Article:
Year Four Gold have spent the first few weeks of Term Two learning about ‘Chance’. We began by learning about the language of chance. We learned that chance is the likelihood of something happening.
- If something will definitely happen, we say it is certain.
- If something might happen, we say it is likely.
- If something has an even chance of happening, it means that it is just as likely to happen as it is unlikely to happen.
- If something might not happen, we say it is unlikely.
- If something can’t happen it is impossible.
To help us apply our understanding of the terms ‘likely’ and ‘unlikely’ we played a game. The class were divided into two teams. One team was the ‘unlikely’ team and the other team was the ‘likely’ team. Each team had a set time to write down as many events that were either likely to happen (the ‘likely’ team) or unlikely to happen (the ‘unlikely’ team) at school that day. Teams lost a point if they came up with a certain or impossible event. We had heaps of fun with this.
Our class were then led to the realisation that some events can only happen as a result of another event. We were given the opportunity to discuss and suggest these types of events and then we placed them in order. A sample of some of the tasks we completed were:
Each person was given a list of events. Our task was to cut out and match up the events, identifying those that can only happen when another one happens.
Ordering Events – Getting Ready For School
We had to cut and place the ‘getting ready for school’ events in the order that they normally occur in our house. We then compared our list with a classmates’ list and considered how they were similar and different.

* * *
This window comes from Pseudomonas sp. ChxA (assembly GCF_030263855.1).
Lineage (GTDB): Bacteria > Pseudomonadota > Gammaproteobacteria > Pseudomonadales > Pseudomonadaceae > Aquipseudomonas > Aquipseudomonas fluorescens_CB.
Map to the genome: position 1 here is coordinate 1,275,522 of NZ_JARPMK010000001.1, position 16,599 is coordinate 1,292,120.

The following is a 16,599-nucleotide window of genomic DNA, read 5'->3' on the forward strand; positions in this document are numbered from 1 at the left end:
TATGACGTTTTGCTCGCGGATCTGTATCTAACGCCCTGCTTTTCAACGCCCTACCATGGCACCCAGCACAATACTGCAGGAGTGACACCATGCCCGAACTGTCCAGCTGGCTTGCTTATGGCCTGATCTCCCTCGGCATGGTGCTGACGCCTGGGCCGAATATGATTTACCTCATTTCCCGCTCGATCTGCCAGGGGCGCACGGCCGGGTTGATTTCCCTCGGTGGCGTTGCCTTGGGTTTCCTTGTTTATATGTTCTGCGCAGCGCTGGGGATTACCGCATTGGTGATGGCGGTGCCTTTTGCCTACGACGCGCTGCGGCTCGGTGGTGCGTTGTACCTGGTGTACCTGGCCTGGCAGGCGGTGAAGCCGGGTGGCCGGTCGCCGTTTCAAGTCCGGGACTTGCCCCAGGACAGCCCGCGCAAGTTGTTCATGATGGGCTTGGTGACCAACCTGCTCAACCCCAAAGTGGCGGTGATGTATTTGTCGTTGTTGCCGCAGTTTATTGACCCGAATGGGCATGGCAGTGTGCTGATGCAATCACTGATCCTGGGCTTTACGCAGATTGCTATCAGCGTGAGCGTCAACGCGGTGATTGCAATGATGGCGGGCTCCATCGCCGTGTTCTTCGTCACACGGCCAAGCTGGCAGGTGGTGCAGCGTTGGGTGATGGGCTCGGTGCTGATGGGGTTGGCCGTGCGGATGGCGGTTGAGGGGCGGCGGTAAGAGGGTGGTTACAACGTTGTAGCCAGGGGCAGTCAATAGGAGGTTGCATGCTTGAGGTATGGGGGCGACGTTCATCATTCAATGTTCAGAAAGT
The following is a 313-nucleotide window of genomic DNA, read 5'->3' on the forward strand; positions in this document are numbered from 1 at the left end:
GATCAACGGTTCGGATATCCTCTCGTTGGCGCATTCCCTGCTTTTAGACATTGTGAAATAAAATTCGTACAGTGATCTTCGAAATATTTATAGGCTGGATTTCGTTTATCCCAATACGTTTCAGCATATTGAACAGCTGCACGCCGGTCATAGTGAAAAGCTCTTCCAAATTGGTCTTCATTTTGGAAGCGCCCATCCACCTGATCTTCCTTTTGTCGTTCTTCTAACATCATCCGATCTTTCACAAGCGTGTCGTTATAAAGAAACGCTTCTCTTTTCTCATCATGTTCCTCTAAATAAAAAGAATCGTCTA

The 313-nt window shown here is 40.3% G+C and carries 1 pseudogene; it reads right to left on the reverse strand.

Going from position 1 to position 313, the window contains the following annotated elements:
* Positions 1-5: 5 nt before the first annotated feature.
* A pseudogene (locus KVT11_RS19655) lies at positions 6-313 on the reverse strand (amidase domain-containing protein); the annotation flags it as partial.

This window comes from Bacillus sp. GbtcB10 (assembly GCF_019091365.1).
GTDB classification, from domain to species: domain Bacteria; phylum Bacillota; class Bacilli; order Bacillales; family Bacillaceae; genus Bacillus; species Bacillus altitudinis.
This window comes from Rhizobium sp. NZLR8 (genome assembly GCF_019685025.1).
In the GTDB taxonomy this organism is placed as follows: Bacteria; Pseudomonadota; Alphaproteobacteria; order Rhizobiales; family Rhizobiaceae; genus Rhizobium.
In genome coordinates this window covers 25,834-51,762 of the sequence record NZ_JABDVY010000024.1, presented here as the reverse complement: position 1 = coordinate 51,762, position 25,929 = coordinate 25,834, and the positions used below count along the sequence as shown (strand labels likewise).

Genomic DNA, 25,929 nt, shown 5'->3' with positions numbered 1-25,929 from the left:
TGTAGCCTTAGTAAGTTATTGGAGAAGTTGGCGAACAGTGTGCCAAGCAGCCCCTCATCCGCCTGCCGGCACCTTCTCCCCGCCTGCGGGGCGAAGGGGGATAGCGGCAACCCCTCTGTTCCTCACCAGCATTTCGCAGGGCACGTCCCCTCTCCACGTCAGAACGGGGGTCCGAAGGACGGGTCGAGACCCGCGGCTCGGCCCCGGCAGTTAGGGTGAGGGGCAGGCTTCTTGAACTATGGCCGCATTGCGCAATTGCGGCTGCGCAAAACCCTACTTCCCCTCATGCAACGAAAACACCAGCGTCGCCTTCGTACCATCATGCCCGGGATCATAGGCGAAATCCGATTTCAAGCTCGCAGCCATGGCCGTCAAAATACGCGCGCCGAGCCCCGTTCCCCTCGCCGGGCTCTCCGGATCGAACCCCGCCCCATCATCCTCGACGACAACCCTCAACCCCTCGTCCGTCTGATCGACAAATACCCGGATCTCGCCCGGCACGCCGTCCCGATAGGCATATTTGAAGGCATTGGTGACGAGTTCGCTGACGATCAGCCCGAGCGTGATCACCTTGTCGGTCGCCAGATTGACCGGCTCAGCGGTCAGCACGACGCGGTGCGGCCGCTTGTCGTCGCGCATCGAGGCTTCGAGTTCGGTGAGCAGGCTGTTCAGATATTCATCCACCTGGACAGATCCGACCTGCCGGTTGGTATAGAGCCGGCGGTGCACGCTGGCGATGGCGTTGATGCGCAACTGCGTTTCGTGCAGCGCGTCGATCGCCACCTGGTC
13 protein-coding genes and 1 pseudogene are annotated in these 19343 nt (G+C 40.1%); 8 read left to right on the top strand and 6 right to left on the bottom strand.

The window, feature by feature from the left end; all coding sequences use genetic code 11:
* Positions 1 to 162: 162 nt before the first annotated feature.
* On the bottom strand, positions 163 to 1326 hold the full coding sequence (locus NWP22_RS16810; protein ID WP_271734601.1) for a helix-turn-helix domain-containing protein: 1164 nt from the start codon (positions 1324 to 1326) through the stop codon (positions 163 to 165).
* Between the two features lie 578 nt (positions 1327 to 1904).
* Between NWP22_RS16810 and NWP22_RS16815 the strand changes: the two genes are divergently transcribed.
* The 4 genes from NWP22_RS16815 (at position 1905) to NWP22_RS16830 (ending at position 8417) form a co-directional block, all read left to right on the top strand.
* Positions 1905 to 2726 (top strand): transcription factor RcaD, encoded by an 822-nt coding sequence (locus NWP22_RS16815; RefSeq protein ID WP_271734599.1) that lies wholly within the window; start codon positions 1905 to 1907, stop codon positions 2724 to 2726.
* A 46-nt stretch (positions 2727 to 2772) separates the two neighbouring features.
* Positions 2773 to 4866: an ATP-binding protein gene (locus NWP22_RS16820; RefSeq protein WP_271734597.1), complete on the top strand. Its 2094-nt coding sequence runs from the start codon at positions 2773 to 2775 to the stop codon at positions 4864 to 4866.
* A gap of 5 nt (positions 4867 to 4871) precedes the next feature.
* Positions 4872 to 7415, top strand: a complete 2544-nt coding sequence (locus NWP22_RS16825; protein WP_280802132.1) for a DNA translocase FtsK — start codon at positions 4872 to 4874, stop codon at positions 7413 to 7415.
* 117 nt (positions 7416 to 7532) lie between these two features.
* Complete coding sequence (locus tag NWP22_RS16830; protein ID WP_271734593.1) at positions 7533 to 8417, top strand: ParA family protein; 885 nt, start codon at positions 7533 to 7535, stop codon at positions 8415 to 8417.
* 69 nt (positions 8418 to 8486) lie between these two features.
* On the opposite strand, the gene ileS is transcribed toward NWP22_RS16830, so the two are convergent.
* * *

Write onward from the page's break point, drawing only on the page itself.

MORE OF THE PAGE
Before and After
We looked at illustrations and decided which events may have to happen before and after the picture. We worked in small groups to discuss and write about each event.
Before: A car is turning off and when it goes it crashes into the car coming past.
Before: Someone leaves the water running.
After: The tap is turned off and the people have to try and soak up the water and they call for help.
Next, we were led to the realisation that some events that happen by chance are not as a result of other events. We were given the opportunity to justify that some events just happen with no other event causing it to occur; in other words, they are a random act. A sample of some of the tasks we completed were:
Each person surveyed 10 classmates to see how many siblings they have and if they are brothers or sisters. Results were compared and we discussed the probability of the gender of a new baby to a family. For example: if a family has already a boy it doesn’t necessarily mean the next baby will be a boy.
Everyone in the class stood up and we had to enter a number between 1 and 6 into our calculator. Mrs Walker rolled a die and if a student had that number displayed on their screen, they sat down. We were able to change our number if we wished between each roll of the die. Play continued until just one student remained standing. We then discussed how the game would be different if a 12-faced die was used instead of a 6-faced die and we talked about the reasons someone won as well as the probability of winning increasing as more people sat down.
Heads or Tails
All students in the class stood up and placed their hands on either their heads, their hips (tails) or one hand on their head and one hand on their hip (tail). Mrs Walker then tossed a coin. If it landed on heads, for example, all students with their hands on their heads remained standing and all other students were ‘out’. Play continued until just one student remained standing. We talked about the reasons someone could win the game as well as the probability of winning increasing as more people sat down.
If we toss 2 coins, we can expect 4 possible outcomes – HH, HT, TT or TH. We worked with a partner and completed a chance experiment where we had to toss the two coins together eight times and record our results. We repeated the experiment and then we compared and discussed the results.
Odd or Even
Rolling a dice is another example of a random game of chance that is not affected by anything else. Each person was provided with a six-sided dice. We were required to roll the dice and record out of 20 rolls how many odd numbers and how many even numbers there were. We then compared our results with fellow classmates and discussed the similarities and differences.